Nurses have a plethora of great information at their disposal. They are the staff who is present with the patient around-the-clock. Nurses get to test out new equipment and are integral in practice changes. Why not ask them for their thoughts on how to make the profession of nursing a better place?
You know the drill- we go into the profession of nursing expecting to do one thing and then, once employed, find often times the environments are much different than we expected them to be.
I received a great variety of responses, some of which I found to be alarming. I’d like to share them here so that we could have conversation on the best ways to impact positive change. Here we go…
The question I asked specifically was, “What SURPRISED you about nursing once you’d been working in the profession for awhile?” The responses received included:
“That it is no longer about nursing; it’s just medicating and getting them out the door. When I first became a nurse I had the thought of making the world a better place. Now I take comfort in trying to make my patients lives a little more comfortable, a little less lonely and a little less scary for the 8 to 12 hours I am there. HOWEVER, the opportunity of doing that, at times, gets smaller and smaller. There are times I would really just like to be that advocate we are meant to be. Now I have taking my love of healthcare and am redirecting to the advocacy of my peers.”
“That it’s all paperwork and too many providers have become all about fitting patients in a “box” with their diagnosis. it’s all become algorithms and protocols and not about people anymore. Not everyone fits in a nice little box or algorithm. and the mass amount of paperwork takes away from the “caring”.”
“I think I was most surprised by how we, as Nurses, can be simultaneously so united and so divided. Luckily, all of my Units have been very much a family. However, when calling report to another unit (for example), I would often feel like we were working against each other from the interdepartmental perspective.”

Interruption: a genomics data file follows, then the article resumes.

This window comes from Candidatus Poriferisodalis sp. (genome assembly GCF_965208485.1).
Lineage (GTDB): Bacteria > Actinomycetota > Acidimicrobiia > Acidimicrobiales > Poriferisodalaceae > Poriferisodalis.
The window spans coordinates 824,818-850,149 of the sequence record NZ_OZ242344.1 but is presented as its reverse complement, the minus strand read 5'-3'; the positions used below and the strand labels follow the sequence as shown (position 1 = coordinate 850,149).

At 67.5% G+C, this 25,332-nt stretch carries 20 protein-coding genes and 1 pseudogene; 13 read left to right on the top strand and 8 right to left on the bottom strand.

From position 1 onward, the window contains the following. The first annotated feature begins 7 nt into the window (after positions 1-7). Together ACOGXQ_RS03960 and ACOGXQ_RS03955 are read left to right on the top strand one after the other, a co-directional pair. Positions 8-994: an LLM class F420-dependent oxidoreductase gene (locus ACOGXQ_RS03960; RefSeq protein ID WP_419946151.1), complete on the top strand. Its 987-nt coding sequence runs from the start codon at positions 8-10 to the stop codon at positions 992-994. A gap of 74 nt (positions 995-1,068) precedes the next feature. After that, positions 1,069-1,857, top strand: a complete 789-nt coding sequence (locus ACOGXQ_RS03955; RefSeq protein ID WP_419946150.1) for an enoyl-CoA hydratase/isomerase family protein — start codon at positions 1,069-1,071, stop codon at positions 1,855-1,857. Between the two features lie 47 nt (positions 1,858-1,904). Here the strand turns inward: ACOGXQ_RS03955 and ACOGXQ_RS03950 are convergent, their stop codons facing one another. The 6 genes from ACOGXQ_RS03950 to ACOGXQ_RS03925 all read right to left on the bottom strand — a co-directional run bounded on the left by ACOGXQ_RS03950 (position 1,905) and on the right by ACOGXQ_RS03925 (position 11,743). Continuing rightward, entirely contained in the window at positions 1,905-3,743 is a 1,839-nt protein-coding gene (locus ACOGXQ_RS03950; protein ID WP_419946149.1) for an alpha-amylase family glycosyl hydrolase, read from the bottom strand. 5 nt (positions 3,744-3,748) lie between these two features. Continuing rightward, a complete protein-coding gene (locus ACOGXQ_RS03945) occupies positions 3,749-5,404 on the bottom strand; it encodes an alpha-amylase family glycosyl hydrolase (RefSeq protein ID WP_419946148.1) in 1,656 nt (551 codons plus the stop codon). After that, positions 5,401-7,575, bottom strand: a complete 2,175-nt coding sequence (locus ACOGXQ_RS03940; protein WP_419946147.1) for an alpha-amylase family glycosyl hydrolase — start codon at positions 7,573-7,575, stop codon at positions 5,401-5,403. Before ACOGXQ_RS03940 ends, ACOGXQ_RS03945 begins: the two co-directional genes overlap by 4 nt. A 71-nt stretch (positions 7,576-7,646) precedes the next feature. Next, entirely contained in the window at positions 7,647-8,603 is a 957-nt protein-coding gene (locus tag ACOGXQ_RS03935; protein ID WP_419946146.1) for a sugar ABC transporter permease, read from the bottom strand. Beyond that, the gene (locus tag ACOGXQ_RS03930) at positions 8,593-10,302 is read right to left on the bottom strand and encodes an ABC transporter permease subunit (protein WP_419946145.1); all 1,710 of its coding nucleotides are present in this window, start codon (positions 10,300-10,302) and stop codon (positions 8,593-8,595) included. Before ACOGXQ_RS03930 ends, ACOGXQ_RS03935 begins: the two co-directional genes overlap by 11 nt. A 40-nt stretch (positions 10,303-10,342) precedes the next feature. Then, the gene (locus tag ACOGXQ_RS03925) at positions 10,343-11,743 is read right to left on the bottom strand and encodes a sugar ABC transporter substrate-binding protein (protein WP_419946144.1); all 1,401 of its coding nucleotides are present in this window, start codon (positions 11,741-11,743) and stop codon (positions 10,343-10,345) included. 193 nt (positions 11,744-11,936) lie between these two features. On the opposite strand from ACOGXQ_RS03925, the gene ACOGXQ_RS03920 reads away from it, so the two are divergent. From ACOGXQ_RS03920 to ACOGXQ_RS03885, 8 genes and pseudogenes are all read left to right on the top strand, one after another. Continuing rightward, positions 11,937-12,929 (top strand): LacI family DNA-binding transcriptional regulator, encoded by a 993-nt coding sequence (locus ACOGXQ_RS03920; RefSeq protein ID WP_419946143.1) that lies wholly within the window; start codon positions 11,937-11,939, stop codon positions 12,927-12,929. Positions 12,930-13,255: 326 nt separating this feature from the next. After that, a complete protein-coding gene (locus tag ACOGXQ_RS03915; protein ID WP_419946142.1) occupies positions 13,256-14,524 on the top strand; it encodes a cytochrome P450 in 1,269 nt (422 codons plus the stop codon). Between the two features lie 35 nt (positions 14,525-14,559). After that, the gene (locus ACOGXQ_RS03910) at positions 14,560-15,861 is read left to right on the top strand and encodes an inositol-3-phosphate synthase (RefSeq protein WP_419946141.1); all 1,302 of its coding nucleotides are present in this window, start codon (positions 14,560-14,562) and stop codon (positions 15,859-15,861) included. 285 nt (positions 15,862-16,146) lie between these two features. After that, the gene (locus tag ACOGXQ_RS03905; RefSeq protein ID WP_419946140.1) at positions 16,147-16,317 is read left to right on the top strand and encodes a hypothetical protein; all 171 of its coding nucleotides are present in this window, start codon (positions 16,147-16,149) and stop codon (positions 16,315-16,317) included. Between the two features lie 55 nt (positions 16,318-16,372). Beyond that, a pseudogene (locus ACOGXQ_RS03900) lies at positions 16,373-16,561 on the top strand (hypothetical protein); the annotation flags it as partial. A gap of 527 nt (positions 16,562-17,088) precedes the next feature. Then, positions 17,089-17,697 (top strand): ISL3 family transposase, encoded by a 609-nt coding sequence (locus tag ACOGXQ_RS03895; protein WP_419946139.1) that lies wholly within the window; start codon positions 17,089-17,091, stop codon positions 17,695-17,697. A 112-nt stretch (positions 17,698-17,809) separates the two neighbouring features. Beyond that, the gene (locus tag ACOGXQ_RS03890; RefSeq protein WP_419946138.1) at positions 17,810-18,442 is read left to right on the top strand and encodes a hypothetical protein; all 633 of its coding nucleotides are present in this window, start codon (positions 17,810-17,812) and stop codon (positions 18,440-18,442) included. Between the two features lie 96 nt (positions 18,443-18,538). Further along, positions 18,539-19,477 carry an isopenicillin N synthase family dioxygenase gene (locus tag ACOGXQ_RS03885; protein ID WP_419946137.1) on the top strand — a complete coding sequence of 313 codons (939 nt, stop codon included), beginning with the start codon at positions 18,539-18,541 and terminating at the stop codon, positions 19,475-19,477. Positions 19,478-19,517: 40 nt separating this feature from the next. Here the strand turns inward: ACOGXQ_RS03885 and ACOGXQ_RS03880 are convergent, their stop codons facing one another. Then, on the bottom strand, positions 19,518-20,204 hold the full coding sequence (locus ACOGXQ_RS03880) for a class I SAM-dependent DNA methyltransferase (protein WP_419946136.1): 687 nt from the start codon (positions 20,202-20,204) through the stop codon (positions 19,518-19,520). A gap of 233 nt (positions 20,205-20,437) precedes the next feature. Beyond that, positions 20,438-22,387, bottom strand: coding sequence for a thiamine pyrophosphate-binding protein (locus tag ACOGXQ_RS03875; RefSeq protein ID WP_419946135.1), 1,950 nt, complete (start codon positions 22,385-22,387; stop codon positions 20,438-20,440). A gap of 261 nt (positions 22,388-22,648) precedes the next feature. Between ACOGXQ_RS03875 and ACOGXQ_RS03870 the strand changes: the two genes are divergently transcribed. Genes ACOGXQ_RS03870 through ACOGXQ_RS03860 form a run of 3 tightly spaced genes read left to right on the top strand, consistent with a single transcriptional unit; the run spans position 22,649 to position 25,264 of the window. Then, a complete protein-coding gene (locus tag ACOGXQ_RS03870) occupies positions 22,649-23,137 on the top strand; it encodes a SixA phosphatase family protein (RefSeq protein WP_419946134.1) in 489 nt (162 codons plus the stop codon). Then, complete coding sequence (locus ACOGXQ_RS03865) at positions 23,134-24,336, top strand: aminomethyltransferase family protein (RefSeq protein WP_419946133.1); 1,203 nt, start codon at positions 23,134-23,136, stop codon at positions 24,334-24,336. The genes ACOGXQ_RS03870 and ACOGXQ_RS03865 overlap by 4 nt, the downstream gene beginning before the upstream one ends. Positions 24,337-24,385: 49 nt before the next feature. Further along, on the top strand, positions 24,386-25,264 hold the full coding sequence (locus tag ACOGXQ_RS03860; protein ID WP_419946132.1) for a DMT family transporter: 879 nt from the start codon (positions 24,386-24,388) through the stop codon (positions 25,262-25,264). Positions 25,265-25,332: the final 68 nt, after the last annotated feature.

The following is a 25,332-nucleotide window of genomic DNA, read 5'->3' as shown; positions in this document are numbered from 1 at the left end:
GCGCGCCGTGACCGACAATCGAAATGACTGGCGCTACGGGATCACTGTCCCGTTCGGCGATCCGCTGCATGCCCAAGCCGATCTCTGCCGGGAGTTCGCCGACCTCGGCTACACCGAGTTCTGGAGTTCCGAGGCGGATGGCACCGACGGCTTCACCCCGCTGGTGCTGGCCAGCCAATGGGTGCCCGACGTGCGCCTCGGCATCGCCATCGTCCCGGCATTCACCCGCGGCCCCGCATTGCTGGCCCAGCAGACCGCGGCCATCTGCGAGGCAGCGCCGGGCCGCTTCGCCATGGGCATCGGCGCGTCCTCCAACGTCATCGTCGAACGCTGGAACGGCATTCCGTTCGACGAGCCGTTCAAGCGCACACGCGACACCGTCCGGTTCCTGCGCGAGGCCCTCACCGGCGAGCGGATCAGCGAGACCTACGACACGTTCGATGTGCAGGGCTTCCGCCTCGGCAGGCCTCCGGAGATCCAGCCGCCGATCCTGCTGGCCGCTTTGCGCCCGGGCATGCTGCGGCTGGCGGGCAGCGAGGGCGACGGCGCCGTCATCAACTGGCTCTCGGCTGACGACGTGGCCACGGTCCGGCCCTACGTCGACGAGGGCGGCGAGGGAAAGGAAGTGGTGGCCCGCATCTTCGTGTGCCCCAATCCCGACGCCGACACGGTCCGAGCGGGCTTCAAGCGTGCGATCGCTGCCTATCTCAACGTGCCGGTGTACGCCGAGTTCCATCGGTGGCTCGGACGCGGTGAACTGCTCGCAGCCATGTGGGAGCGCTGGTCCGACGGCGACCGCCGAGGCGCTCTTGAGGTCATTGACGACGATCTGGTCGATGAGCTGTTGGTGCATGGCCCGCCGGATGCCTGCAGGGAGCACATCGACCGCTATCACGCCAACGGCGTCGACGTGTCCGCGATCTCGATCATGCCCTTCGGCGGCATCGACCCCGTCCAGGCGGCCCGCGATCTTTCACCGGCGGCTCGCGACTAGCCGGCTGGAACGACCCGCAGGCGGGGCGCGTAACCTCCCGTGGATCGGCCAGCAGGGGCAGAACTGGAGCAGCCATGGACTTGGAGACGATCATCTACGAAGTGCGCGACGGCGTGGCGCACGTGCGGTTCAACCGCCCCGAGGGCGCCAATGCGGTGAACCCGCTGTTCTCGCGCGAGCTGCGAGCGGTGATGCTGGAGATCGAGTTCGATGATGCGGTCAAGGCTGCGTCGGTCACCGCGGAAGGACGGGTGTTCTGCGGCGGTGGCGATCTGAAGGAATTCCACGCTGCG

From the above, we can draw some conclusions and base solutions around these themes. I, for one, am always about finding the solution in the discussion- rather than harping on the negative aspects of the issue. There can always be something learned from the struggles we face- even from those in the nursing profession.
To speak to the above, I would encourage all of nurses to do these things:
- While nursing, at times, can seem highly medicine based- we are the nurse. We must continue to hold dear to us why we went into nursing in the first place. As the first comment shares in the above, let’s focus on those bits of our practice that allow us to do these things. If you are able to advocate for a patient, teach a family member, or simply hold hands with a spouse- do those things when possible. A fellow nurse in our Art of Nursing community, shared how she massaged the scalp of a patient… if for only five minutes at a time… and found such benefit in doing so (for herself and the patient!).
- While the paperwork seems overwhelming, can we find the pro in whatever system we are in? The electronic record helps us weed out those awful orders in that terrible handwriting that we used to have decipher! The paper charting (if not on electronic yet) also has positives when we look for them. Yes, paperwork takes time and seems like we are unable to be with our patients as we want to be. Yet, what can we focus on or how can we get creative so that we do enjoy that healing relationship with the patient?
- The final comment illustrates a need for big picture thinking. Instead of being narrow focused in on our ‘own’ nursing unit (or team or patient), can we look at the bigger picture? How can we take a step back and approach with a bird’s eye view? When we do this, we can understand where each of our colleagues may be coming from and, then, relate to them a little bit better. This is one of the things that the National Nurse’s Week virtual conference, The Art of Nursing, aims to do. We present content that helps clinical staff take on a more world view of the nursing profession.
What did we miss? I’d love to hear additional suggestions from you in the comments below on how we can help your nursing teams love the profession of nursing again. Thanks for reading!
About the Author: As a keynote speaker, bestselling author and virtual conference host, Elizabeth partners with hospitals, organizations, associations, and nursing groups to help transform the field of nursing from the inside out. During the National Nurse’s Week online conference, ‘The Art of Nursing‘, Elizabeth supports nurses in achieving professional goals of continued learning and development. Click here to find out more about how The Art of Nursing appreciates and celebrates our profession in a meaningful way.